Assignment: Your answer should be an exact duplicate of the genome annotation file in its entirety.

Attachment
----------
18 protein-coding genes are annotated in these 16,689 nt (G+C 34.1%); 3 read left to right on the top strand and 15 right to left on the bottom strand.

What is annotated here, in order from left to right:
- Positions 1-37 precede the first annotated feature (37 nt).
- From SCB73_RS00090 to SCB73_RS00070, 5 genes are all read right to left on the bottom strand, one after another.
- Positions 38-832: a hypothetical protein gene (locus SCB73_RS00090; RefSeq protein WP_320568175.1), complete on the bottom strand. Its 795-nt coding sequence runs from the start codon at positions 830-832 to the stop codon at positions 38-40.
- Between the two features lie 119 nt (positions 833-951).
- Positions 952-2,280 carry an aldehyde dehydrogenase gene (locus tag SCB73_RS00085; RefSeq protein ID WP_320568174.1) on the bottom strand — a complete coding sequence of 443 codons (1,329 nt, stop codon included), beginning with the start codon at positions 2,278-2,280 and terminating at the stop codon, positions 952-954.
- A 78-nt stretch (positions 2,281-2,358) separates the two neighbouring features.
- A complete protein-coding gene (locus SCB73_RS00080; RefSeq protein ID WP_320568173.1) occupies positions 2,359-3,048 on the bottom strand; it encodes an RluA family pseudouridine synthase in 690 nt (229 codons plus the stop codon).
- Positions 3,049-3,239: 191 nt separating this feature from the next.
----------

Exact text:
18 protein-coding genes are annotated in these 16,689 nt (G+C 34.1%); 3 read left to right on the top strand and 15 right to left on the bottom strand.

What is annotated here, in order from left to right:
- Positions 1-37 precede the first annotated feature (37 nt).
- From SCB73_RS00090 to SCB73_RS00070, 5 genes are all read right to left on the bottom strand, one after another.
- Positions 38-832: a hypothetical protein gene (locus SCB73_RS00090; RefSeq protein WP_320568175.1), complete on the bottom strand. Its 795-nt coding sequence runs from the start codon at positions 830-832 to the stop codon at positions 38-40.
- Between the two features lie 119 nt (positions 833-951).
- Positions 952-2,280 carry an aldehyde dehydrogenase gene (locus tag SCB73_RS00085; RefSeq protein ID WP_320568174.1) on the bottom strand — a complete coding sequence of 443 codons (1,329 nt, stop codon included), beginning with the start codon at positions 2,278-2,280 and terminating at the stop codon, positions 952-954.
- A 78-nt stretch (positions 2,281-2,358) separates the two neighbouring features.
- A complete protein-coding gene (locus SCB73_RS00080; RefSeq protein ID WP_320568173.1) occupies positions 2,359-3,048 on the bottom strand; it encodes an RluA family pseudouridine synthase in 690 nt (229 codons plus the stop codon).
- Positions 3,049-3,239: 191 nt separating this feature from the next.